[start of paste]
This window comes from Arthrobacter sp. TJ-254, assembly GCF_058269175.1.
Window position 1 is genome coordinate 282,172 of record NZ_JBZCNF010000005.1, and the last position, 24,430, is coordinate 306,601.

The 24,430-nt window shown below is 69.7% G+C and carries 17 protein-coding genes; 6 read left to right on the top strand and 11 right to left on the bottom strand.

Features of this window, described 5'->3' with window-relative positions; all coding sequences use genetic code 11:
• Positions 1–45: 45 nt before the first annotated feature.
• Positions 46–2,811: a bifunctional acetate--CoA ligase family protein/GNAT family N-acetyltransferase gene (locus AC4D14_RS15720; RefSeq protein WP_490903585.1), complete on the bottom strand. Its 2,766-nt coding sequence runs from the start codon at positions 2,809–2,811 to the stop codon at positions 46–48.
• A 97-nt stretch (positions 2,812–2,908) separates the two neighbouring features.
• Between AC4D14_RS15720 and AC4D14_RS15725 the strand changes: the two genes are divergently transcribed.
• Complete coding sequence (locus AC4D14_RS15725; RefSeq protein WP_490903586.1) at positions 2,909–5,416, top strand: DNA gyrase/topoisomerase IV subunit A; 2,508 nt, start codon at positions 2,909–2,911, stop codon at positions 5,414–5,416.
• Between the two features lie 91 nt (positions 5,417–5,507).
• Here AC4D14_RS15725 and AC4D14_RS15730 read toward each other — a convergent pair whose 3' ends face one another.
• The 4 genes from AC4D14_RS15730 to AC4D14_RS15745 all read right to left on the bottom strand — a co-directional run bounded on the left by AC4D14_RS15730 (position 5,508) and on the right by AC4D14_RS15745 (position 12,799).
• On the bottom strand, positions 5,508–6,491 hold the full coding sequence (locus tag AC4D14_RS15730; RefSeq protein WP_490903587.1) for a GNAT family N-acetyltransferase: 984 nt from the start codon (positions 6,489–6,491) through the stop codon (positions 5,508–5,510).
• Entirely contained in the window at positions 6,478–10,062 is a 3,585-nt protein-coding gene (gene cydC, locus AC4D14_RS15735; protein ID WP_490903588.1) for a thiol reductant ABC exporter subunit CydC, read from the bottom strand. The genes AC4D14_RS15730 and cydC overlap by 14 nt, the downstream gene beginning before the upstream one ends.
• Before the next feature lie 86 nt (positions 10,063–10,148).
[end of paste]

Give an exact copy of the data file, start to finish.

This window comes from Arthrobacter sp. TJ-254, assembly GCF_058269175.1.
Window position 1 is genome coordinate 282,172 of record NZ_JBZCNF010000005.1, and the last position, 24,430, is coordinate 306,601.

The 24,430-nt window shown below is 69.7% G+C and carries 17 protein-coding genes; 6 read left to right on the top strand and 11 right to left on the bottom strand.

Features of this window, described 5'->3' with window-relative positions; all coding sequences use genetic code 11:
• Positions 1–45: 45 nt before the first annotated feature.
• Positions 46–2,811: a bifunctional acetate--CoA ligase family protein/GNAT family N-acetyltransferase gene (locus AC4D14_RS15720; RefSeq protein WP_490903585.1), complete on the bottom strand. Its 2,766-nt coding sequence runs from the start codon at positions 2,809–2,811 to the stop codon at positions 46–48.
• A 97-nt stretch (positions 2,812–2,908) separates the two neighbouring features.
• Between AC4D14_RS15720 and AC4D14_RS15725 the strand changes: the two genes are divergently transcribed.
• Complete coding sequence (locus AC4D14_RS15725; RefSeq protein WP_490903586.1) at positions 2,909–5,416, top strand: DNA gyrase/topoisomerase IV subunit A; 2,508 nt, start codon at positions 2,909–2,911, stop codon at positions 5,414–5,416.
• Between the two features lie 91 nt (positions 5,417–5,507).
• Here AC4D14_RS15725 and AC4D14_RS15730 read toward each other — a convergent pair whose 3' ends face one another.
• The 4 genes from AC4D14_RS15730 to AC4D14_RS15745 all read right to left on the bottom strand — a co-directional run bounded on the left by AC4D14_RS15730 (position 5,508) and on the right by AC4D14_RS15745 (position 12,799).
• On the bottom strand, positions 5,508–6,491 hold the full coding sequence (locus tag AC4D14_RS15730; RefSeq protein WP_490903587.1) for a GNAT family N-acetyltransferase: 984 nt from the start codon (positions 6,489–6,491) through the stop codon (positions 5,508–5,510).
• Entirely contained in the window at positions 6,478–10,062 is a 3,585-nt protein-coding gene (gene cydC, locus AC4D14_RS15735; protein ID WP_490903588.1) for a thiol reductant ABC exporter subunit CydC, read from the bottom strand. The genes AC4D14_RS15730 and cydC overlap by 14 nt, the downstream gene beginning before the upstream one ends.
• Before the next feature lie 86 nt (positions 10,063–10,148).